Planta Med 2009; 75(11): 1187-1190
DOI: 10.1055/s-0029-1185720
© Georg Thieme Verlag KG Stuttgart · New York

Perspective on Roseroot (Rhodiola rosea) Studies

Josefin Blomkvist1 , Adam Taube2 , Dan Larhammar1
  • 1Department of Neuroscience, Unit of Pharmacology, Uppsala University, Uppsala, Sweden
  • 2Department of Information Science, Statistics, Uppsala University, Uppsala, Sweden
Further Information

Publication History

received March 6, 2009 revised April 14, 2009

accepted April 14, 2009

Publication Date:
25 May 2009 (online)


Rhodiola rosea (roseroot) extract is a commercially successful product, primarily used to reduce the effect of fatigue on physical and mental performance. In this perspective we present our investigation of the most recent studies performed on human subjects. With a focus on the statistical methods we found considerable shortcomings in all but one of the studies that claim significant improvement from roseroot extract. Overall, the study designs have not been well explained. Experimental results have been confused and appear to be in some cases incorrect. Some of the conclusions are based on selected results and contradicting data have not been adequately taken into account. We point to other studies of higher quality performed on roseroot, several that found no significant effect and one that did. We conclude that the currently available evidence for the claimed effects is insufficient and that the effect of Rhodiola rosea is in need of further investigation before therapeutic claims can be made.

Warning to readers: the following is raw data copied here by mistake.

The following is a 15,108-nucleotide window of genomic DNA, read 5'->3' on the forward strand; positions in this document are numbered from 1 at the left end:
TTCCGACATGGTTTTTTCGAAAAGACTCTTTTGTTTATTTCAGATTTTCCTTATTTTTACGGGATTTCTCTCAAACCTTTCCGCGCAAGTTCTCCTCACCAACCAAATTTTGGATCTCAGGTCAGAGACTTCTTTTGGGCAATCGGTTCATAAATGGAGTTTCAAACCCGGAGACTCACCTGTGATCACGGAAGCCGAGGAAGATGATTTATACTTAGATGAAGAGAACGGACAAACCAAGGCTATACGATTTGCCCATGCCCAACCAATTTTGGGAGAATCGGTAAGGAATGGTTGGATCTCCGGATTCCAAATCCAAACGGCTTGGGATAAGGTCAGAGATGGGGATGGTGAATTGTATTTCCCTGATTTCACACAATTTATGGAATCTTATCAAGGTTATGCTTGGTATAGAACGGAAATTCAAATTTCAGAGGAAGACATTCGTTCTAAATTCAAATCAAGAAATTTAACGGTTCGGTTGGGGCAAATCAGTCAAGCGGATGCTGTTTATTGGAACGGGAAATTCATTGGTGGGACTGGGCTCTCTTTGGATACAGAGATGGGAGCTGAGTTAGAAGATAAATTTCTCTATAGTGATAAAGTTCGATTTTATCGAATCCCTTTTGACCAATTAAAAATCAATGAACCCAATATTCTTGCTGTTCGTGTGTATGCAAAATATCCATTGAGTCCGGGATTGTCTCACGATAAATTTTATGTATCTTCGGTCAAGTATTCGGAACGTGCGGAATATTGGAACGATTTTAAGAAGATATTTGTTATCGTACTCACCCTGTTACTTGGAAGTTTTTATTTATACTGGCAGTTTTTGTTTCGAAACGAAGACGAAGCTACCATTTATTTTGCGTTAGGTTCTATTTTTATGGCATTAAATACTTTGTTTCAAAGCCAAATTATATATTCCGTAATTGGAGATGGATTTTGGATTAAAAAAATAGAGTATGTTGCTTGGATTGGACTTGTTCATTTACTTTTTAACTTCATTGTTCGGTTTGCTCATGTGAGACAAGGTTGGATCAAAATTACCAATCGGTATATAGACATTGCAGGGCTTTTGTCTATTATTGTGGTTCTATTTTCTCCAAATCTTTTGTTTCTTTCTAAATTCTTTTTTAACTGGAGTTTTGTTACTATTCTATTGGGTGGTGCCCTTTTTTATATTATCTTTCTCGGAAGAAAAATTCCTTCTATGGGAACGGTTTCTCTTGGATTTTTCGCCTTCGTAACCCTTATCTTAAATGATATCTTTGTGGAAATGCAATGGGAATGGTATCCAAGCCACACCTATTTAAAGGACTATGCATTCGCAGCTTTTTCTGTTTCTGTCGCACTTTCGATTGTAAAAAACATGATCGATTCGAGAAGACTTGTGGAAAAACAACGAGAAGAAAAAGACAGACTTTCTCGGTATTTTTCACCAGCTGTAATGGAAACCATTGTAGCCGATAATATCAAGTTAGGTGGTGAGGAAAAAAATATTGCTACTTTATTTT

Prof. Dan Larhammar

Department of Neuroscience, Unit of Pharmacology
Uppsala University

Box 593

75124 Uppsala


Phone: + 46 1 84 71 41 73

Fax: + 46 18 51 15 40